Ranked first by end-users and the interdealer community, Deutsche Bank secured 12.1% of the total vote, ahead of second- placed National Australia Bank (NAB) with 11.8%. ANZ followed in third place with 11.2%. The German bank also secured second places in the equity and credit derivatives categories, and third places in the interest rate and currency derivatives categories. It performed particularly strongly in US dollar/Australian dollar currency forwards, exotic currency products and cross-currency swaps. In the interest rate derivatives segment, Deutsche Bank ranked number one in US dollar repurchase agreements with 19.3% of the vote.
"We have a strong local business with international reach," says Bush. "As such, we don't think of ourselves as a branch of an international bank, but rather as a local bank with a foreign network, and then it comes down to remaining focused on providing value and solutions to clients."
Ian Martin, head of global rates at Deutsche Bank in Sydney, also reckons the bank's global footprint enabled it to deliver exotic interest rates trades quicker than its competitors. "Our core competence is our ability to deliver complex derivatives solutions for our clients, and we have the balance sheet to transfer risks for them," he says.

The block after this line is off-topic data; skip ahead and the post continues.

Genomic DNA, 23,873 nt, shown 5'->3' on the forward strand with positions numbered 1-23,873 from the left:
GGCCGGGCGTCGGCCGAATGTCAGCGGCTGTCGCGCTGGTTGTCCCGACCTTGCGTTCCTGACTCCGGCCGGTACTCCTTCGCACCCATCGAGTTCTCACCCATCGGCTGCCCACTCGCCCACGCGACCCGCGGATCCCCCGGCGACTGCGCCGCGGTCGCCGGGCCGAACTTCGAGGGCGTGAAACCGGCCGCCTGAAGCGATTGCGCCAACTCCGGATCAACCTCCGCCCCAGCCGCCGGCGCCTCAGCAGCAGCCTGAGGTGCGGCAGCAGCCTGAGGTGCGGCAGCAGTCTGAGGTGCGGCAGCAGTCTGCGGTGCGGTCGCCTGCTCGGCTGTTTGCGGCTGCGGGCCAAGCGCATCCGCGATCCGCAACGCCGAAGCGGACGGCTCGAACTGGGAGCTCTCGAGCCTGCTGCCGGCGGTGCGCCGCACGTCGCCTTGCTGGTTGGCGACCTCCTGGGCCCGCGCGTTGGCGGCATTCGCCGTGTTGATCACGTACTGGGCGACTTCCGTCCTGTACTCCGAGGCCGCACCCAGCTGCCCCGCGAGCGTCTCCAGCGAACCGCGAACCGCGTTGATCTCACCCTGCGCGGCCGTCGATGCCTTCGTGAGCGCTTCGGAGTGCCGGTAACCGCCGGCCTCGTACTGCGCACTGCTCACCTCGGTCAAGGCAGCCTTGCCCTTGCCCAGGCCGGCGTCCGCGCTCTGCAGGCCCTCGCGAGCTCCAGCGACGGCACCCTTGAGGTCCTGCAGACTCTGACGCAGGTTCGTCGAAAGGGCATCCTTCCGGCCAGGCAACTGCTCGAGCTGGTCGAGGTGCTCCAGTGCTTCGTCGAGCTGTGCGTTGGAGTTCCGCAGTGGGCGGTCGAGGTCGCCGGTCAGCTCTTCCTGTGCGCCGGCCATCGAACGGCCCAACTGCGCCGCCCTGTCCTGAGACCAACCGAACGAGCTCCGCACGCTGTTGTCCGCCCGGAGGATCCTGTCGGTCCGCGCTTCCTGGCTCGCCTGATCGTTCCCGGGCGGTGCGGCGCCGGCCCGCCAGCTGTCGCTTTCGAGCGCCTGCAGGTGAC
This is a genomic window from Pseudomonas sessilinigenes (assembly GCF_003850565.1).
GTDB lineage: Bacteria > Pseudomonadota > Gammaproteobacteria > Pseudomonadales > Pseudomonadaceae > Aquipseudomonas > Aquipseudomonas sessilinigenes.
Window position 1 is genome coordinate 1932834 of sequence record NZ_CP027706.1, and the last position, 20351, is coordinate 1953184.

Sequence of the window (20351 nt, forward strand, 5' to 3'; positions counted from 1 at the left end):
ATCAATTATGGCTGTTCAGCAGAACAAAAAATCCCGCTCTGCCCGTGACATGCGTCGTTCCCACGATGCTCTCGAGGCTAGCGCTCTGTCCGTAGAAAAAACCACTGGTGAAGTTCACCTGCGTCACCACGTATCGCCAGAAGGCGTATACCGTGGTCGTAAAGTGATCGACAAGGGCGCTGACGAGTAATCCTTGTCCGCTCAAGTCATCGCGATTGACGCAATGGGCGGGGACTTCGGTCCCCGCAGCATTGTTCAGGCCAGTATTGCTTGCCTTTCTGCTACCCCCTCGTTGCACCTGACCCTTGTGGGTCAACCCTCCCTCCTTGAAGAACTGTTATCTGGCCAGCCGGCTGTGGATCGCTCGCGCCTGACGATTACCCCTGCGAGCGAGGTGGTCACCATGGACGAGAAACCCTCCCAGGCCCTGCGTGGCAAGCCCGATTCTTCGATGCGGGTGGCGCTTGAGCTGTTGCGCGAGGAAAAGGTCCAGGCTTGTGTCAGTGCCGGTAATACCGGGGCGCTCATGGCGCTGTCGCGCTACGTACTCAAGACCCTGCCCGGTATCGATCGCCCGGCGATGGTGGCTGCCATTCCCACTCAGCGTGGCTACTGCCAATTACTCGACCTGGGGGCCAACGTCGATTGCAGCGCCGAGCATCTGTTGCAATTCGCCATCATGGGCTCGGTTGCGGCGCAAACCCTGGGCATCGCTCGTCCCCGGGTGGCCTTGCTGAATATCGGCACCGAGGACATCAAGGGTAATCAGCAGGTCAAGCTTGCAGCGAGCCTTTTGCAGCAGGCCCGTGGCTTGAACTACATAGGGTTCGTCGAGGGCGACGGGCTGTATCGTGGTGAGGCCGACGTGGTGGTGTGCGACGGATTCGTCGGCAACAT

The apparent change in the RBA's monetary policy stance began to be priced in from late July and this is attracting more macro players into the market, says Martin. "When rates were less volatile, a lot of capital was employed in transactions such as butterflies and other trades taking a view on yield curve anomalies. But the greater influence now is from those investors who want natural exposure to the Australian market-place due to their macro views on rates," he explains.
The expected turn of the rate cycle is also good news for NAB, with the bank climbing to second place overall, up from last year's fourth position. Indeed, Australian banks performed strongly in the interest rates derivatives categories, with NAB dislodging last year's leader, Deutsche Bank, and ANZ climbing to second from its fifth place of last year.
John Feeney, Sydney-based global head of rates and credit at nabCapital, the investment banking arm of NAB, says increased volatility over the past 12 months has given nabCapital increased business volume due to a rise in the number of users of interest rate derivatives. Much of the volatility at the short end of the curves is due to banks' funding constraints in Australia, New Zealand and globally. And he expects these conditions to "stay for some time".
"With increased volume over the past two years in short-end derivatives instruments, we certainly put more emphasis on them," Feeney says. "Meanwhile, we try to be more visible on the long end. Due to our increased presence, particularly in the interbank market, we try to become increasingly a provider of price and liquidity across a whole spectrum of interest rate derivatives."
The expectation of a steeper yield curve will bring in different types of clients to the market, Feeney reckons, as financial institutions such as hedge funds will begin to engage more in carry trades based on the shape of curves.